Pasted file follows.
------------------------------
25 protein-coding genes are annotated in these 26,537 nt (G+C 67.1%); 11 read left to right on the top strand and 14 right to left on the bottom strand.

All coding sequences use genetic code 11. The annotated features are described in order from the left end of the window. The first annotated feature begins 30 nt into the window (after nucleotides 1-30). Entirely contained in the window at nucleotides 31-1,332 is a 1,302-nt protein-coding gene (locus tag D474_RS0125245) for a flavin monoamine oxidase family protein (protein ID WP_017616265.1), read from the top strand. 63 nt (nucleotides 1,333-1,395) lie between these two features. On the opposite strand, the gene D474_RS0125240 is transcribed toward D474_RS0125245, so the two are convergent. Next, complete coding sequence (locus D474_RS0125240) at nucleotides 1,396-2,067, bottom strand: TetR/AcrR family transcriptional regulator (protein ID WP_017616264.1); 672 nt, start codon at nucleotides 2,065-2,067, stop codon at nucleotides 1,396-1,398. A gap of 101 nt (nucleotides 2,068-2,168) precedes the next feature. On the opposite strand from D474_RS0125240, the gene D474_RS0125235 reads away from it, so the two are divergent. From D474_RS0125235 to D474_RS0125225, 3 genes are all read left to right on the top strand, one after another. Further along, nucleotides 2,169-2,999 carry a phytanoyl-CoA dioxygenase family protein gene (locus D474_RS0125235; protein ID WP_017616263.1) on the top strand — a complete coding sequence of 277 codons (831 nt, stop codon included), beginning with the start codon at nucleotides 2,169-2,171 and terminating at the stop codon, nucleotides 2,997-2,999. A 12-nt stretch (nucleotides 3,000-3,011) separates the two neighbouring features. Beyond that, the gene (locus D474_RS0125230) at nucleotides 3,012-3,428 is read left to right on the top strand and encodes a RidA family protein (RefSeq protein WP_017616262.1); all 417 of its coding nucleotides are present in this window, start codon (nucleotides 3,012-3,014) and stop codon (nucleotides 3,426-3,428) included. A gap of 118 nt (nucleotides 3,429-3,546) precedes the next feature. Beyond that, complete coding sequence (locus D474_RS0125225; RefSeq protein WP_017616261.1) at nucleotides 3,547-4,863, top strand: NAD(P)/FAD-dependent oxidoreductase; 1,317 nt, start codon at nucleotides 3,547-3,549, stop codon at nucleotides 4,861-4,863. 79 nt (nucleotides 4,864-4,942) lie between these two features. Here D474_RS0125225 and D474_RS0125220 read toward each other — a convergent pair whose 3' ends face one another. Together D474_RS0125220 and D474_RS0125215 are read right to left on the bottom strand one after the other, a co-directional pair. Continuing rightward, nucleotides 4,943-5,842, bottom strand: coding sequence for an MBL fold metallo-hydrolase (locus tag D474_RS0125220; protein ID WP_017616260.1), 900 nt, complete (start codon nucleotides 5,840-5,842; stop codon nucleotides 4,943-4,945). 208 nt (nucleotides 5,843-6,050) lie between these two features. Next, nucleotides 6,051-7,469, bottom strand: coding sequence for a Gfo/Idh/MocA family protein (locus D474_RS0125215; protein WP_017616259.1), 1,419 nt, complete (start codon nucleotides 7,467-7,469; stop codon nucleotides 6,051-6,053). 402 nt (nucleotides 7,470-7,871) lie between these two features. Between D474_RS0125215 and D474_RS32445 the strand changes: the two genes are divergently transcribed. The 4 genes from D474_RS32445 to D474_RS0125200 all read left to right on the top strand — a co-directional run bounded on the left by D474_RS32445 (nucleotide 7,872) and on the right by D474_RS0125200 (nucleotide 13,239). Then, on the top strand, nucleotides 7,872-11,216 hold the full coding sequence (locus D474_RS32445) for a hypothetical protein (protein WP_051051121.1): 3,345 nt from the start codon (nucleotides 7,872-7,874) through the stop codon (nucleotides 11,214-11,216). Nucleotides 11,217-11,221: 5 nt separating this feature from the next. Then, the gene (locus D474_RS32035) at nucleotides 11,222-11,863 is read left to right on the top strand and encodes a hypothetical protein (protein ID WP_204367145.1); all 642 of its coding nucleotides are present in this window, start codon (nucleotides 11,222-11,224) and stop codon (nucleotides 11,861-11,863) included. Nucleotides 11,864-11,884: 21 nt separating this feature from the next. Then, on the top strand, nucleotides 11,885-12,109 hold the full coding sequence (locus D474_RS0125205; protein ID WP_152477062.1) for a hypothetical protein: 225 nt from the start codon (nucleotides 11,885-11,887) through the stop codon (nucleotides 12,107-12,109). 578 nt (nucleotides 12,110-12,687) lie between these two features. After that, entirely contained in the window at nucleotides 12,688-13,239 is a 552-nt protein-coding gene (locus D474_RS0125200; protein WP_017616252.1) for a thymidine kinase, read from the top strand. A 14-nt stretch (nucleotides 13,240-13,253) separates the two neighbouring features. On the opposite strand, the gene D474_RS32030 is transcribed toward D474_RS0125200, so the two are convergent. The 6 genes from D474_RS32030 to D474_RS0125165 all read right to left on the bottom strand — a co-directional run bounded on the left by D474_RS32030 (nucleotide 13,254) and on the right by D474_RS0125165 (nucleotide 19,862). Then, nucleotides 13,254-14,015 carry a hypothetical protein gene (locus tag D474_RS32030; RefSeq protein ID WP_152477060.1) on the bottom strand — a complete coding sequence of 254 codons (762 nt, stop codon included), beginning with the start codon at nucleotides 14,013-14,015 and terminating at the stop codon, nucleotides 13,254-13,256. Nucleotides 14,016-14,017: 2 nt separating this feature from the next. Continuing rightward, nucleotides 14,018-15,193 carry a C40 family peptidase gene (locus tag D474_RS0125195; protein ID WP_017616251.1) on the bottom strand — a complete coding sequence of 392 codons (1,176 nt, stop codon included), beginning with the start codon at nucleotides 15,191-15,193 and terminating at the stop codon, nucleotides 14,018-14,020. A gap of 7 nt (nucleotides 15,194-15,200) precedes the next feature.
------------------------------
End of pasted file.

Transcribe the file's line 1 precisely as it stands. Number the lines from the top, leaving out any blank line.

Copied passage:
25 protein-coding genes are annotated in these 26,537 nt (G+C 67.1%); 11 read left to right on the top strand and 14 right to left on the bottom strand.